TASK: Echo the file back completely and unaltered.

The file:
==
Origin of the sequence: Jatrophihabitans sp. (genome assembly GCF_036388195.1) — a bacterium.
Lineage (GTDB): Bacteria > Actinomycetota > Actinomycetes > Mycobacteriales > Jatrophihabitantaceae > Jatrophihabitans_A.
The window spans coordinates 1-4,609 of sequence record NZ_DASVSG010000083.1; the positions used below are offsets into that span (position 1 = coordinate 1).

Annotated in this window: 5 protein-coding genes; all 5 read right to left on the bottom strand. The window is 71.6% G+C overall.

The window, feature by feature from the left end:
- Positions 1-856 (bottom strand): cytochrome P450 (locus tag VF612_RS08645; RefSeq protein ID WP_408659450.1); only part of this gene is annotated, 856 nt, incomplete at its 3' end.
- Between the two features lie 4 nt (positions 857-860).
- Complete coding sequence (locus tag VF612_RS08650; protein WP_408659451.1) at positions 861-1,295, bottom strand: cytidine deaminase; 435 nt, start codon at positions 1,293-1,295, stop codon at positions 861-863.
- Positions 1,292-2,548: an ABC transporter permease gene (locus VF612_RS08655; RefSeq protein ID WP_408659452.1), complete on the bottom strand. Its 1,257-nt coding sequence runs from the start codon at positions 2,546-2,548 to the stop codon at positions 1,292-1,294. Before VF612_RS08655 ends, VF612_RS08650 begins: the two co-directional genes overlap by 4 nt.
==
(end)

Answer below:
Origin of the sequence: Jatrophihabitans sp. (genome assembly GCF_036388195.1) — a bacterium.
Lineage (GTDB): Bacteria > Actinomycetota > Actinomycetes > Mycobacteriales > Jatrophihabitantaceae > Jatrophihabitans_A.
The window spans coordinates 1-4,609 of sequence record NZ_DASVSG010000083.1; the positions used below are offsets into that span (position 1 = coordinate 1).

Annotated in this window: 5 protein-coding genes; all 5 read right to left on the bottom strand. The window is 71.6% G+C overall.

The window, feature by feature from the left end:
- Positions 1-856 (bottom strand): cytochrome P450 (locus tag VF612_RS08645; RefSeq protein ID WP_408659450.1); only part of this gene is annotated, 856 nt, incomplete at its 3' end.
- Between the two features lie 4 nt (positions 857-860).
- Complete coding sequence (locus tag VF612_RS08650; protein WP_408659451.1) at positions 861-1,295, bottom strand: cytidine deaminase; 435 nt, start codon at positions 1,293-1,295, stop codon at positions 861-863.
- Positions 1,292-2,548: an ABC transporter permease gene (locus VF612_RS08655; RefSeq protein ID WP_408659452.1), complete on the bottom strand. Its 1,257-nt coding sequence runs from the start codon at positions 2,546-2,548 to the stop codon at positions 1,292-1,294. Before VF612_RS08655 ends, VF612_RS08650 begins: the two co-directional genes overlap by 4 nt.